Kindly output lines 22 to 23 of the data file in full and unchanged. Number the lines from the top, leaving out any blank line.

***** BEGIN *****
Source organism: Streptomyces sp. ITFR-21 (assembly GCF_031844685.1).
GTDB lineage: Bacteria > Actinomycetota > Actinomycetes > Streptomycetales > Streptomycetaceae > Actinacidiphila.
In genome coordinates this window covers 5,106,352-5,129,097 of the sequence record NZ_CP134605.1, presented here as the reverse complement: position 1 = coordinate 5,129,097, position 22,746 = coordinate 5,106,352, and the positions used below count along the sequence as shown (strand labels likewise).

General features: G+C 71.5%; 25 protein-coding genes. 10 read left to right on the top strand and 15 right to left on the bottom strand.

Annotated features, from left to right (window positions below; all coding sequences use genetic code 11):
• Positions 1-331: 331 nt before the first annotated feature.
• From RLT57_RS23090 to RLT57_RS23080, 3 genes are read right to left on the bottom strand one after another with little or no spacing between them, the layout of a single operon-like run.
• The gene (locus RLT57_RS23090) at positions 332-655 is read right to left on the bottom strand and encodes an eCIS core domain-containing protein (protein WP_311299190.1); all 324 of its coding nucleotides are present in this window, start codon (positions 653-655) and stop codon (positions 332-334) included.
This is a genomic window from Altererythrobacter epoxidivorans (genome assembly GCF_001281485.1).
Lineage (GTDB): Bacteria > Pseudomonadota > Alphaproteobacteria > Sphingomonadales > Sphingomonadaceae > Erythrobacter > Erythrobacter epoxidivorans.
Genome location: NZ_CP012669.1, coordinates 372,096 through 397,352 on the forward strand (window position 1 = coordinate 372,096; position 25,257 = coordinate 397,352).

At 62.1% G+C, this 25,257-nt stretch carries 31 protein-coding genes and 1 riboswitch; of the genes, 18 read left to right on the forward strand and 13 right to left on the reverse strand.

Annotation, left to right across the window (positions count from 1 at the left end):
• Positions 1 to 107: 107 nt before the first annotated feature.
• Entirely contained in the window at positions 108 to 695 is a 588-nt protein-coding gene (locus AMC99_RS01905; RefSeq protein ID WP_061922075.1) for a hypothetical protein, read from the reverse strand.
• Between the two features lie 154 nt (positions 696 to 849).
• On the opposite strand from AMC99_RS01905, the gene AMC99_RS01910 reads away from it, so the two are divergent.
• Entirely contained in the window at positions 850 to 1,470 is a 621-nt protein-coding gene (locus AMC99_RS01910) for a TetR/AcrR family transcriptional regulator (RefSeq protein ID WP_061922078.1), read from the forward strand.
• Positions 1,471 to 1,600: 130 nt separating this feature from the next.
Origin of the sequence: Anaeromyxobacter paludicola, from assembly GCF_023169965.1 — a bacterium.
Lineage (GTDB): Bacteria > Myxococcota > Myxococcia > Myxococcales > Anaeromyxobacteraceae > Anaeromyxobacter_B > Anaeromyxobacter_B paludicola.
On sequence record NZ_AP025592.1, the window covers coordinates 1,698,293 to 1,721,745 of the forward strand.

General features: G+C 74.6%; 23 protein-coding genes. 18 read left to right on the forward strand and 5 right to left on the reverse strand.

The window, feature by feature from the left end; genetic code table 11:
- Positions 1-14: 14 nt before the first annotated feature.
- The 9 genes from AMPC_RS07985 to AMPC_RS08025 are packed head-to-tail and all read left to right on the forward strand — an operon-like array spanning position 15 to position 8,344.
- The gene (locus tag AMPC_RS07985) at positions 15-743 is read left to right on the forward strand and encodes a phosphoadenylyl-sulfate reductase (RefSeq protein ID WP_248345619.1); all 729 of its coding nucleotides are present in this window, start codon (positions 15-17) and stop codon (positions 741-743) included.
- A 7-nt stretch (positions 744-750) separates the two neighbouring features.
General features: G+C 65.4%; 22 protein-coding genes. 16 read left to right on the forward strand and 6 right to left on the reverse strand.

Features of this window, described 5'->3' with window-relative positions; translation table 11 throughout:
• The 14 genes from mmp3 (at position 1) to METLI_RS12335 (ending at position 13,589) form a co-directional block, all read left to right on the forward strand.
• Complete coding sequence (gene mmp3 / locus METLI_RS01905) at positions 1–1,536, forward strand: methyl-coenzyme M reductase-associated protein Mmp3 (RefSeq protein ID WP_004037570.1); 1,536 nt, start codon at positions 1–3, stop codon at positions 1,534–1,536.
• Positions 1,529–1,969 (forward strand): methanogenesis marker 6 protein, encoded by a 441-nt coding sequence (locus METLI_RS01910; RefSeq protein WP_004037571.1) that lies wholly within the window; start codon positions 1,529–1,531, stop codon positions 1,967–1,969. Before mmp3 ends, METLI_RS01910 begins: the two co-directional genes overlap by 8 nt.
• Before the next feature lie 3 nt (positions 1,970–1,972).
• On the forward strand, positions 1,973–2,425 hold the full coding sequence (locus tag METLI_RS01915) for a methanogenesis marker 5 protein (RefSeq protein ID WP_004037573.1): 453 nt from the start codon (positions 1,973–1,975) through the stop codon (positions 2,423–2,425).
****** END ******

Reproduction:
On sequence record NZ_AP025592.1, the window covers coordinates 1,698,293 to 1,721,745 of the forward strand.

General features: G+C 74.6%; 23 protein-coding genes. 18 read left to right on the forward strand and 5 right to left on the reverse strand.